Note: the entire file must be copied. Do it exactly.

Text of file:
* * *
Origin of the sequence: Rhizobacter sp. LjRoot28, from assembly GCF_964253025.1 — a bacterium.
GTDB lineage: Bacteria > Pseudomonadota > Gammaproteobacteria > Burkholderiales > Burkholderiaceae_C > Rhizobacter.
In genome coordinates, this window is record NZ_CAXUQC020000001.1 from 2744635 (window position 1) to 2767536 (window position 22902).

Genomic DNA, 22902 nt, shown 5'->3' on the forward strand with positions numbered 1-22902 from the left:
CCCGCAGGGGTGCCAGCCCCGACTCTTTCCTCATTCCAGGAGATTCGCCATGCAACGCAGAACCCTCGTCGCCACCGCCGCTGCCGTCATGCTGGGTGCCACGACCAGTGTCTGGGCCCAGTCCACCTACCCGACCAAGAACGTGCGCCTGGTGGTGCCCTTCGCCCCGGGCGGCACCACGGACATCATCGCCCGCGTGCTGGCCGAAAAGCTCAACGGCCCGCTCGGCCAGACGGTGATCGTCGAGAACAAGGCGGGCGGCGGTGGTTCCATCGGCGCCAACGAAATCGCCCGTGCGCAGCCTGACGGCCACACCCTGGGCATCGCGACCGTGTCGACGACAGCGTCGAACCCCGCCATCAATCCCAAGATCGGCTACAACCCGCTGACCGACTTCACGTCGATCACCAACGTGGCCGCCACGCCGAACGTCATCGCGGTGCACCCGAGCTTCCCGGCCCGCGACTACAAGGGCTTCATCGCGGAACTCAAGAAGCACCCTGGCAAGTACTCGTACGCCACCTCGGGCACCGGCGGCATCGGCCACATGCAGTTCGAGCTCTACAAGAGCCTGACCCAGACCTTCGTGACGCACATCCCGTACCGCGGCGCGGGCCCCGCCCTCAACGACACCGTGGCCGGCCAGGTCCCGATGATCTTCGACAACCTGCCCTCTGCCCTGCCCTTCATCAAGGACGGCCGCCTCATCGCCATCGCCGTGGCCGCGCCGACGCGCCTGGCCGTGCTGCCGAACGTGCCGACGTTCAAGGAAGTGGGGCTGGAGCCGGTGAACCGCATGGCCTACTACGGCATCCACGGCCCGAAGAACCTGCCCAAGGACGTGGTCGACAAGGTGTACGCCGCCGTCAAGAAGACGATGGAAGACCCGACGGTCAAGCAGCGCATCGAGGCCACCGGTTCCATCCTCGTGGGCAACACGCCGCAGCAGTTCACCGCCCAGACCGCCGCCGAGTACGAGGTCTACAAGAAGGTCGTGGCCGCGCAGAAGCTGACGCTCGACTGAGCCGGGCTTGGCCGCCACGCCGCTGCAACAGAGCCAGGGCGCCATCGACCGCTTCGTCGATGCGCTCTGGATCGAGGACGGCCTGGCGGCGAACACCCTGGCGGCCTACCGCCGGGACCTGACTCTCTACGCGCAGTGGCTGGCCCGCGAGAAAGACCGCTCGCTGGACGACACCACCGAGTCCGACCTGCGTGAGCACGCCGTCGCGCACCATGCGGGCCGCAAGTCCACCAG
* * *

Origin of the sequence: Rhizobacter sp. LjRoot28, from assembly GCF_964253025.1 — a bacterium.
GTDB lineage: Bacteria > Pseudomonadota > Gammaproteobacteria > Burkholderiales > Burkholderiaceae_C > Rhizobacter.
In genome coordinates, this window is record NZ_CAXUQC020000001.1 from 2744635 (window position 1) to 2767536 (window position 22902).

Genomic DNA, 22902 nt, shown 5'->3' on the forward strand with positions numbered 1-22902 from the left:
CCCGCAGGGGTGCCAGCCCCGACTCTTTCCTCATTCCAGGAGATTCGCCATGCAACGCAGAACCCTCGTCGCCACCGCCGCTGCCGTCATGCTGGGTGCCACGACCAGTGTCTGGGCCCAGTCCACCTACCCGACCAAGAACGTGCGCCTGGTGGTGCCCTTCGCCCCGGGCGGCACCACGGACATCATCGCCCGCGTGCTGGCCGAAAAGCTCAACGGCCCGCTCGGCCAGACGGTGATCGTCGAGAACAAGGCGGGCGGCGGTGGTTCCATCGGCGCCAACGAAATCGCCCGTGCGCAGCCTGACGGCCACACCCTGGGCATCGCGACCGTGTCGACGACAGCGTCGAACCCCGCCATCAATCCCAAGATCGGCTACAACCCGCTGACCGACTTCACGTCGATCACCAACGTGGCCGCCACGCCGAACGTCATCGCGGTGCACCCGAGCTTCCCGGCCCGCGACTACAAGGGCTTCATCGCGGAACTCAAGAAGCACCCTGGCAAGTACTCGTACGCCACCTCGGGCACCGGCGGCATCGGCCACATGCAGTTCGAGCTCTACAAGAGCCTGACCCAGACCTTCGTGACGCACATCCCGTACCGCGGCGCGGGCCCCGCCCTCAACGACACCGTGGCCGGCCAGGTCCCGATGATCTTCGACAACCTGCCCTCTGCCCTGCCCTTCATCAAGGACGGCCGCCTCATCGCCATCGCCGTGGCCGCGCCGACGCGCCTGGCCGTGCTGCCGAACGTGCCGACGTTCAAGGAAGTGGGGCTGGAGCCGGTGAACCGCATGGCCTACTACGGCATCCACGGCCCGAAGAACCTGCCCAAGGACGTGGTCGACAAGGTGTACGCCGCCGTCAAGAAGACGATGGAAGACCCGACGGTCAAGCAGCGCATCGAGGCCACCGGTTCCATCCTCGTGGGCAACACGCCGCAGCAGTTCACCGCCCAGACCGCCGCCGAGTACGAGGTCTACAAGAAGGTCGTGGCCGCGCAGAAGCTGACGCTCGACTGAGCCGGGCTTGGCCGCCACGCCGCTGCAACAGAGCCAGGGCGCCATCGACCGCTTCGTCGATGCGCTCTGGATCGAGGACGGCCTGGCGGCGAACACCCTGGCGGCCTACCGCCGGGACCTGACTCTCTACGCGCAGTGGCTGGCCCGCGAGAAAGACCGCTCGCTGGACGACACCACCGAGTCCGACCTGCGTGAGCACGCCGTCGCGCACCATGCGGGCCGCAAGTCCACCAG